Submitted to: Proceedings of the International Symposium on Digestive Physiology in Pigs
Publication Type: Proceedings
Publication Acceptance Date: May 14, 2003
Publication Date: May 14, 2003
Citation: Kerr, B.J. 2003. Dietary manipulation to reduce environmental impact. Proceedings of the International Symposium on Digestive Physiology in Pigs. Volume 1:139-158.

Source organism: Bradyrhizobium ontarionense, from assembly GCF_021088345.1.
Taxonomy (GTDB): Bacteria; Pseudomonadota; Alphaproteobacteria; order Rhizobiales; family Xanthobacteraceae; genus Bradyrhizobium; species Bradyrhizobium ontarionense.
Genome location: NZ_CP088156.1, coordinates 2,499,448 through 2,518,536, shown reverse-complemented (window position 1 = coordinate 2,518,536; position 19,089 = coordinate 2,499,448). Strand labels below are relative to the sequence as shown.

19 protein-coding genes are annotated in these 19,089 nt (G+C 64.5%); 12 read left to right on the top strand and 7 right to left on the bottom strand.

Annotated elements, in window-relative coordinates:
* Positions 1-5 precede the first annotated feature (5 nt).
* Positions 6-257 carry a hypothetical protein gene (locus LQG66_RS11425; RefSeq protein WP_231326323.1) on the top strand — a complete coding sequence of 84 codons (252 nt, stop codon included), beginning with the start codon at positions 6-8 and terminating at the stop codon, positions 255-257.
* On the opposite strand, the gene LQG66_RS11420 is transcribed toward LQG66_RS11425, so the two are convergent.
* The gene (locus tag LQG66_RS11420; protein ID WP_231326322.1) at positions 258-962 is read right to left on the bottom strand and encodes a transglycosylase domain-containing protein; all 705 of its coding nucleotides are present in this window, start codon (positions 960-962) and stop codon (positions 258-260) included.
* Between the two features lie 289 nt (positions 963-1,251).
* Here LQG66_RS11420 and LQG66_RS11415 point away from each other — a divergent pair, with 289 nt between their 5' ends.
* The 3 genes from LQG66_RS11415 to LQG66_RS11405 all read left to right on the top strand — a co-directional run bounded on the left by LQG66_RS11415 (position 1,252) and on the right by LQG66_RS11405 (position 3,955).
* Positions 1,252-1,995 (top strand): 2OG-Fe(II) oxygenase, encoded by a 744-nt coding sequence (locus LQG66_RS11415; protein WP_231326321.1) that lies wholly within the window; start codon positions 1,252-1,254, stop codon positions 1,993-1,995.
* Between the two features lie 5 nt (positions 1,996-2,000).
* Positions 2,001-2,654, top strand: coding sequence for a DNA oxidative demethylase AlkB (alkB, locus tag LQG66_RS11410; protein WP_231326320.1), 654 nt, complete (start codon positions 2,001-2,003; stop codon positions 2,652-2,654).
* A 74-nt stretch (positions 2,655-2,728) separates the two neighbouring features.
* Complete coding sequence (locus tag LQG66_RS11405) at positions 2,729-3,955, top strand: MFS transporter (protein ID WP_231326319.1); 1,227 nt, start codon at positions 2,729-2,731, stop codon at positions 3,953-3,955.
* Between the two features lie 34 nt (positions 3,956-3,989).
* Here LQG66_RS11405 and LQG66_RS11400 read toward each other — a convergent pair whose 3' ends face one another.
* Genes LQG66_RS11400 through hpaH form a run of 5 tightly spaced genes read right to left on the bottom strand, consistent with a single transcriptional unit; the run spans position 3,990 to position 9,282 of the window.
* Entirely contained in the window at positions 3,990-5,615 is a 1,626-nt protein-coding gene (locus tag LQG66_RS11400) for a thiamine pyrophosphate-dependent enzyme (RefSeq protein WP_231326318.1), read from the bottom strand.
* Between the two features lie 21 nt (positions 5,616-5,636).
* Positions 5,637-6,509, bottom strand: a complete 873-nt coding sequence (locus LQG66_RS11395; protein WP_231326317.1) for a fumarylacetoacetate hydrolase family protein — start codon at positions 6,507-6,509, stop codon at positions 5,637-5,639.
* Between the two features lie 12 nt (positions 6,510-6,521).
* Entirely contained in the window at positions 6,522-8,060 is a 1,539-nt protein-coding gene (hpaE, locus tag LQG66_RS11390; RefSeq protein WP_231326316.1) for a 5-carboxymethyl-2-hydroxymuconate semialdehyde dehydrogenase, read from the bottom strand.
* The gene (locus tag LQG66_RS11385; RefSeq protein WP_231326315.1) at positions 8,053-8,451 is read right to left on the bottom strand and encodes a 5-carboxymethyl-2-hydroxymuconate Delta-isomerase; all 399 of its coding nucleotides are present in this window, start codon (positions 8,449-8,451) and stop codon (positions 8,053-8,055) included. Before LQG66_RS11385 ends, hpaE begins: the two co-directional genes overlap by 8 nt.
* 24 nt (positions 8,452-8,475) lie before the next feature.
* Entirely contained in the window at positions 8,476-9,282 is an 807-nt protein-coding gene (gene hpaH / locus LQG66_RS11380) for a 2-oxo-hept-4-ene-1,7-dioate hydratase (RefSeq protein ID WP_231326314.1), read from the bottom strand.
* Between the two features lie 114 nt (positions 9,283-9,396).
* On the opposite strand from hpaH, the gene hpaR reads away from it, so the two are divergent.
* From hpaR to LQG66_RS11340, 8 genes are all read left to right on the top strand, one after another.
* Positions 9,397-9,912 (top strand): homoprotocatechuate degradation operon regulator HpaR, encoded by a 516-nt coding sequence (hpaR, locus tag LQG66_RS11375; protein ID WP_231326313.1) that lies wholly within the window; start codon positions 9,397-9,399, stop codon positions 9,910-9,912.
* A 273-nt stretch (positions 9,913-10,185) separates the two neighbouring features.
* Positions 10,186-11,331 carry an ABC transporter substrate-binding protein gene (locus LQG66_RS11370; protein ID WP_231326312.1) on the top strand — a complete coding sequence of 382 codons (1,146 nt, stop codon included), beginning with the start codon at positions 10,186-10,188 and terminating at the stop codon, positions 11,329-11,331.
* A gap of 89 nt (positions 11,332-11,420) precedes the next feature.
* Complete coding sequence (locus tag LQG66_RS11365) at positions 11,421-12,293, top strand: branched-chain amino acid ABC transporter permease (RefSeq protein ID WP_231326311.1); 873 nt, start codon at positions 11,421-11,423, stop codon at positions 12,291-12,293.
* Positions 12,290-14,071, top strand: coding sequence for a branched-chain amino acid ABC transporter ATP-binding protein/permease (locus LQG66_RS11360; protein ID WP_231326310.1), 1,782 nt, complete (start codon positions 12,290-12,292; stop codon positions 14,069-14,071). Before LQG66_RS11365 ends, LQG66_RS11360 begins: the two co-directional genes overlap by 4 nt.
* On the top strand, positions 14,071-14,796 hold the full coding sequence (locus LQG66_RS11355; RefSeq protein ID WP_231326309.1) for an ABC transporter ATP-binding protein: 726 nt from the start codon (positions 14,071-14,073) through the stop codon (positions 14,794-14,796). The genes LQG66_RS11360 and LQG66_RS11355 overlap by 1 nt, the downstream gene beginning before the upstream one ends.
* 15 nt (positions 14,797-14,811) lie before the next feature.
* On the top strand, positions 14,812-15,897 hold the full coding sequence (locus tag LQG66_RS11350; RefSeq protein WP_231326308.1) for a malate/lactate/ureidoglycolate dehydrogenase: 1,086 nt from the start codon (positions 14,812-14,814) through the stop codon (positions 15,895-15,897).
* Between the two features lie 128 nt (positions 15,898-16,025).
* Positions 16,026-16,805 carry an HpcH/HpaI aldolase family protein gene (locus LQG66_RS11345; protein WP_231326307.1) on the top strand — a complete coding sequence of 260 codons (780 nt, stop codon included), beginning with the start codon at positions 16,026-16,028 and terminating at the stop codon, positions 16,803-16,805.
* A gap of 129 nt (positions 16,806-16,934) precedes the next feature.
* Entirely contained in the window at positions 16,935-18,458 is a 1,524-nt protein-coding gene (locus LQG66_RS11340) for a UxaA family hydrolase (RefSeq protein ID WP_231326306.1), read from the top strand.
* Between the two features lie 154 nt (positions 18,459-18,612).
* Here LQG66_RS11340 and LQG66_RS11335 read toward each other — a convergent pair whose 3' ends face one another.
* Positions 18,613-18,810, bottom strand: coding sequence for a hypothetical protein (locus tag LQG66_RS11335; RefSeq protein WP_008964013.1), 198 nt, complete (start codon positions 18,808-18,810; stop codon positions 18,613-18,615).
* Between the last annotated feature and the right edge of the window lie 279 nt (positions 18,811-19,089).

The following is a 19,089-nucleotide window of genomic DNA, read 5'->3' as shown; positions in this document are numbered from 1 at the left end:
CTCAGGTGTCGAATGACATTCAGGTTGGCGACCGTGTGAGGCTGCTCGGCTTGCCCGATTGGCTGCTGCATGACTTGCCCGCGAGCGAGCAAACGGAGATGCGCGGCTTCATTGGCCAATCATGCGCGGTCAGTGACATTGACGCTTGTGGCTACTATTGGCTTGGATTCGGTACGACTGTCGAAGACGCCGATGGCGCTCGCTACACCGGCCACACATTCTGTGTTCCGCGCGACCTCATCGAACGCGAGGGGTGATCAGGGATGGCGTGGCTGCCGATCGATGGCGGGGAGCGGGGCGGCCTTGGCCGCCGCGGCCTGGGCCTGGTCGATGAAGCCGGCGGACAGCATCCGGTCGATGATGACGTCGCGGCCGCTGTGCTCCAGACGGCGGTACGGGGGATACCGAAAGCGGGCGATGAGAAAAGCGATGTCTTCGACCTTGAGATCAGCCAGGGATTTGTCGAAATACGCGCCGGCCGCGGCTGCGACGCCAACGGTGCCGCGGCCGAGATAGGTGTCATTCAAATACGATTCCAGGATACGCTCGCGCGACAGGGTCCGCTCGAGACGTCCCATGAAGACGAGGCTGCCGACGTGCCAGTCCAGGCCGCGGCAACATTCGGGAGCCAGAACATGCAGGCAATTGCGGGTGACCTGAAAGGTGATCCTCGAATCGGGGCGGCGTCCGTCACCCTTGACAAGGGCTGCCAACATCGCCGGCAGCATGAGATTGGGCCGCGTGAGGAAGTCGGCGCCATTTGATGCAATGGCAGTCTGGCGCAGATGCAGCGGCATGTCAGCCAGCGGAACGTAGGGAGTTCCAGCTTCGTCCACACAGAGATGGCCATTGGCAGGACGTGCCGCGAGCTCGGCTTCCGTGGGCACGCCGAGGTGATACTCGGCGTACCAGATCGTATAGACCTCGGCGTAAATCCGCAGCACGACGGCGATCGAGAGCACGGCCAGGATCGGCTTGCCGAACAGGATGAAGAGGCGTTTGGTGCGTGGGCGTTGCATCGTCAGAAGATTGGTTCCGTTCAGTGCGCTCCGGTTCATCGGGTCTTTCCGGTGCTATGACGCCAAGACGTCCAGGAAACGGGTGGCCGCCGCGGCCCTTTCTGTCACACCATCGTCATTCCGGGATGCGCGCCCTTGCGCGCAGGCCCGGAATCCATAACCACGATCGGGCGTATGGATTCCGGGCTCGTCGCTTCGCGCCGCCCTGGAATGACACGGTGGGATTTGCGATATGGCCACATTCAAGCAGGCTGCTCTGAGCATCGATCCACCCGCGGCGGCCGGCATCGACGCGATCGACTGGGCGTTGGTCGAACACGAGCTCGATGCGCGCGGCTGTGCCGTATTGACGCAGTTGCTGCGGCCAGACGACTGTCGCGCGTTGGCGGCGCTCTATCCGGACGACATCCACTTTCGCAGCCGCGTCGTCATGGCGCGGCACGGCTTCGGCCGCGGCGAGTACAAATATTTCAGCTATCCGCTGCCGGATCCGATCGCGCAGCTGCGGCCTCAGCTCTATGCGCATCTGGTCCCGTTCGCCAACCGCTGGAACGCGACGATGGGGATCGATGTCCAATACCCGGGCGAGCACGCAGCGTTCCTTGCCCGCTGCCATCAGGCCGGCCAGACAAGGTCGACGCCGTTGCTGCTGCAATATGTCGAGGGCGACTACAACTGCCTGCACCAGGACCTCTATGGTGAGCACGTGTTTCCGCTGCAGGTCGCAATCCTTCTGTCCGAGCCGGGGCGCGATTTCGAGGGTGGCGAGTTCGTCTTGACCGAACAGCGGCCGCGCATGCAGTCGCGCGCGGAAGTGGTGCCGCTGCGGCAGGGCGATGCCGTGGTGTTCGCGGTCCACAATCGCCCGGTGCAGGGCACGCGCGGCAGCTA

Environmental groups, environmental agencies, and the general public have debated the potential environmental impact of livestock production for over 15 years. This review discusses nutritional strategies to reduce nitrogen and sulfur excretion from swine production facility in an effort to make pork production more environmentally friendly. The three natural resource components that are impacted by swine operations and their nutrient emissions include air, surface water, and ground water. Since avenues for reduction in nutrient losses from any one of these components are interrelated, the impacts on the environment in other areas are briefly discussed. In general emissions of nitrogen (ammonia), phosphorus, sulfur (hydrogen sulfide), volatile organic compounds, particulates, and pharmaceutical active compounds are of `highest' concern. Methane (CH4), nitrous oxide (N2O) and carbon dioxide (CO2) also included, as although these are odorless gases, so the public perception is that these are not an environmental problem, all three are linked with global change and are classified as greenhouse gasses. Reduction in any of these compounds can have short- and long-term environmental impact. The reduction of these compounds from animal manure can have a positive multiplier effect on the total excretion process such that methods to reduce each of these should be considered in diet formulation. Special attention in this review is given to the impact of dietary nitrogen, sulfur and fiber modifications on the production of malodorous gasses which cause the majority of complaints against swine production facilities.